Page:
To calculate this value we need a second diagram: the psychrometric chart.
This chart describes the behaviour of moist air in an unbuffered enclosure, with no moisture-active surfaces (Padfield 2010). As the cool air moves towards the warmer object, while retaining a constant vapour concentration in grams per gram of dry air, the RH falls, reaching 15% at 27°C.
The enclosed object will therefore lose water to its immediate environment. Furthermore, if the buffer has a large capacity in comparison with the object, the dehydrating effect will be powerful.
A good basic rule for packaging is to use the minimum amount of buffer, which in many cases will be none at all, and to keep it as close in temperature to the object it is protecting. Because there is minimal buffer, the package enclosing buffer and object should be airtight to a degree depending on the time of transit. It is impractical to measure the half time to equilibrium with the ambient air composition, so for transport lasting a few hours it is usually adequate to use a polyethylene bag with enough length to allow rolling the open side and then folding it and putting a clip on, as shown in figure 3. Polyethylene bags usually have a thin surface film of an anti-sticking material to allow easy opening of the empty bag. The merit of a thin layer of buffer paper is that it separates the slick polyethylene surface from the object.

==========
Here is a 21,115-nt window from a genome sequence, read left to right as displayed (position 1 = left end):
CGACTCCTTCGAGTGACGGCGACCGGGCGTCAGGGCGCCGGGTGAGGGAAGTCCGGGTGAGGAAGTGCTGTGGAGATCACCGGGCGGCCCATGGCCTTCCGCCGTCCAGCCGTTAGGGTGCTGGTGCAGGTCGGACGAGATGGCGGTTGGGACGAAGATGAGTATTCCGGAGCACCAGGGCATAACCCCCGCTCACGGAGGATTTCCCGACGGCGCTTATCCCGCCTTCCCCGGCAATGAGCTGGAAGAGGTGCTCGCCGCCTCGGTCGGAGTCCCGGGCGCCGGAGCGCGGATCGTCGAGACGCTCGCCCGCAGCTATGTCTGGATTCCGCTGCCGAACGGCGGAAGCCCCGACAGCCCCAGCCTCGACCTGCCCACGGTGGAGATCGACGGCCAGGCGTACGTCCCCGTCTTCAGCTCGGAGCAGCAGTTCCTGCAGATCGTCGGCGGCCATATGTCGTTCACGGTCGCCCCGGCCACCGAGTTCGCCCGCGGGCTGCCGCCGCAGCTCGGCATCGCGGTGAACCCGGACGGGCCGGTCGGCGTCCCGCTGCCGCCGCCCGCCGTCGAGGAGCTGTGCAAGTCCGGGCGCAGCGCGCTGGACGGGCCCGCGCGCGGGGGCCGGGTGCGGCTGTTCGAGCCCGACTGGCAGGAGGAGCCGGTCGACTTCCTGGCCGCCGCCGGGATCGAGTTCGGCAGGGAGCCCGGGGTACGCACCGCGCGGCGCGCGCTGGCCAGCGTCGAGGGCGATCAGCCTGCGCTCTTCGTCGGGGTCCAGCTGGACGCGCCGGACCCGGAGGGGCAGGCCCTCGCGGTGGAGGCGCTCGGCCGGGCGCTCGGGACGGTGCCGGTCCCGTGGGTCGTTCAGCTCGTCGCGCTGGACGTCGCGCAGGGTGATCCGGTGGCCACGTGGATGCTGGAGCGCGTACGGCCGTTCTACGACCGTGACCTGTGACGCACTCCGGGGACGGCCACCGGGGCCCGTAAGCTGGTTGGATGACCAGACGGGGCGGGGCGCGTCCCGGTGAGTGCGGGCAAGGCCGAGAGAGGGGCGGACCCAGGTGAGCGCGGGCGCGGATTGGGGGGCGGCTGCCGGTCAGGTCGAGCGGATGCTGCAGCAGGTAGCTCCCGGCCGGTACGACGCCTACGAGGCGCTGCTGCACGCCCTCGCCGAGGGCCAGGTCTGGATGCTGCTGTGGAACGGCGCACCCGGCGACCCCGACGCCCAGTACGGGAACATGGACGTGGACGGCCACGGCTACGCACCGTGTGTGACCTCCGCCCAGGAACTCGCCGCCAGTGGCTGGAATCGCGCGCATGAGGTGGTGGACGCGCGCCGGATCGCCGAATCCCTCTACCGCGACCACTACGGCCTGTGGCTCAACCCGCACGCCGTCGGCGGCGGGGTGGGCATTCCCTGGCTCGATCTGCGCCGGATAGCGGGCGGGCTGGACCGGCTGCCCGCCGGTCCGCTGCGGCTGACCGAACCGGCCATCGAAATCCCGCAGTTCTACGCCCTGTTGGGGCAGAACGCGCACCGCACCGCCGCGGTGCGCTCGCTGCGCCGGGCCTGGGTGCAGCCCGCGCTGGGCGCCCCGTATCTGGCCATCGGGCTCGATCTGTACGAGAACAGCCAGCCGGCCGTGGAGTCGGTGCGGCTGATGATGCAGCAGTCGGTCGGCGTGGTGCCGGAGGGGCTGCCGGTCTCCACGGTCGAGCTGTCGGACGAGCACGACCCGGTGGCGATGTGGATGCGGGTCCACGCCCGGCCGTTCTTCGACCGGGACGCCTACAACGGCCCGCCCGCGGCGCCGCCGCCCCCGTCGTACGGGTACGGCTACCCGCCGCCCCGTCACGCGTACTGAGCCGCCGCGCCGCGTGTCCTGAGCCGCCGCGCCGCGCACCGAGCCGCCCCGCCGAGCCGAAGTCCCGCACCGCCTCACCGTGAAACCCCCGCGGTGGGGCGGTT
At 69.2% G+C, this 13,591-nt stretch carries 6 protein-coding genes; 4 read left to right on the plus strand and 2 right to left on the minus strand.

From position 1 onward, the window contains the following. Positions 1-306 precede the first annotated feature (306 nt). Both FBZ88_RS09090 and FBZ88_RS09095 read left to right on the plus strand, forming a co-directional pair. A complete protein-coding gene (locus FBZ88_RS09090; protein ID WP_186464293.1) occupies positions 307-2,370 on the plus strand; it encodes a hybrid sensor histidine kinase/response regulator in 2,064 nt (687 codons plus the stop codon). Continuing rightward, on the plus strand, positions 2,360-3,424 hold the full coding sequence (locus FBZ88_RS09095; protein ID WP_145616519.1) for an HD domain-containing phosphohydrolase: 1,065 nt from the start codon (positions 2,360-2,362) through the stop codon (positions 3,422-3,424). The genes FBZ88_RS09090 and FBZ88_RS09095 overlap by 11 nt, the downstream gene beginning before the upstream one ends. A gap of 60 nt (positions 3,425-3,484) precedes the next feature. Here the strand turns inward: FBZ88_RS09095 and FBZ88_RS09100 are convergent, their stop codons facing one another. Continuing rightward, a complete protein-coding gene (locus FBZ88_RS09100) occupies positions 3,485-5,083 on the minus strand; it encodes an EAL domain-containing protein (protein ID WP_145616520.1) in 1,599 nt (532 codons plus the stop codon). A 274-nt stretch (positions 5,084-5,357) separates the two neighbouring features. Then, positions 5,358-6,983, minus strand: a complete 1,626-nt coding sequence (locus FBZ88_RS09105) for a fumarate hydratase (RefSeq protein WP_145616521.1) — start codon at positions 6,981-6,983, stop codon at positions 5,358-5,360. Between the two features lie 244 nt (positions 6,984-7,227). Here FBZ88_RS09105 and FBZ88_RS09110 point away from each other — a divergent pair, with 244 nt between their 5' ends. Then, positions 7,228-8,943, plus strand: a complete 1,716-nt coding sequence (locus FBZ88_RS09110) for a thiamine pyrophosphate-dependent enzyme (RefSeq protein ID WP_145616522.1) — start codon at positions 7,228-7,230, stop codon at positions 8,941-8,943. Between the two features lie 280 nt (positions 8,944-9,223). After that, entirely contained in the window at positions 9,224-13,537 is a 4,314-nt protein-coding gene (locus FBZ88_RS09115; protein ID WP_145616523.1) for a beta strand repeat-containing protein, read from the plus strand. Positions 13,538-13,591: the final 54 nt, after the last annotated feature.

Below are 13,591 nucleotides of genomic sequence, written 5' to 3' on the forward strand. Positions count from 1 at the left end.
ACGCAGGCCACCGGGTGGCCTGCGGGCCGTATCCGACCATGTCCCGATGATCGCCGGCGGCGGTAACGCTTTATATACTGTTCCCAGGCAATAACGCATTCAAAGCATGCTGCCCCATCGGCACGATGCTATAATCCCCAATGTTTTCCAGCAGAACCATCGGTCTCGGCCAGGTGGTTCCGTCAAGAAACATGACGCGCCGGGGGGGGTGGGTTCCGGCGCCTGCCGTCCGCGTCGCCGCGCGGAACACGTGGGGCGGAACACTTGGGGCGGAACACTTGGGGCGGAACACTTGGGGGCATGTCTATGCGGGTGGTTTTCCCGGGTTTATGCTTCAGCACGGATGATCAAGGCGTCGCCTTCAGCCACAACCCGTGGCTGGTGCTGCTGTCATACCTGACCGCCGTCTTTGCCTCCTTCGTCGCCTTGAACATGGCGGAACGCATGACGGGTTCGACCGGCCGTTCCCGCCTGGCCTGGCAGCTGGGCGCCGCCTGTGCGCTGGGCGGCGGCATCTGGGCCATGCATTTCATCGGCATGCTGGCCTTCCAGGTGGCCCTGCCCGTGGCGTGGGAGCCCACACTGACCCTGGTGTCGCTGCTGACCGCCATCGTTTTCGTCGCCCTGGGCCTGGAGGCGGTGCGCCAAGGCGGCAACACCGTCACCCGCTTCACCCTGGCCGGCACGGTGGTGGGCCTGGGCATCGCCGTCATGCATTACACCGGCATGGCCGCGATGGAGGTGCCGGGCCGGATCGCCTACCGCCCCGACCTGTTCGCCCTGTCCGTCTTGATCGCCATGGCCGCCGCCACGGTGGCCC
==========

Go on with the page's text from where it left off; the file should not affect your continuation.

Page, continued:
The plastic enclosure will ensure a reasonably close embrace of the paper buffer on the object, but there is still a need for insulation of the outer transport case. This is because a three dimensional object can suffer an internal temperature gradient sufficiently large to cause condensation within the parts of the object itself. An example is the condensation within a movie film can when it is suddenly plunged into a cold store (figure 4).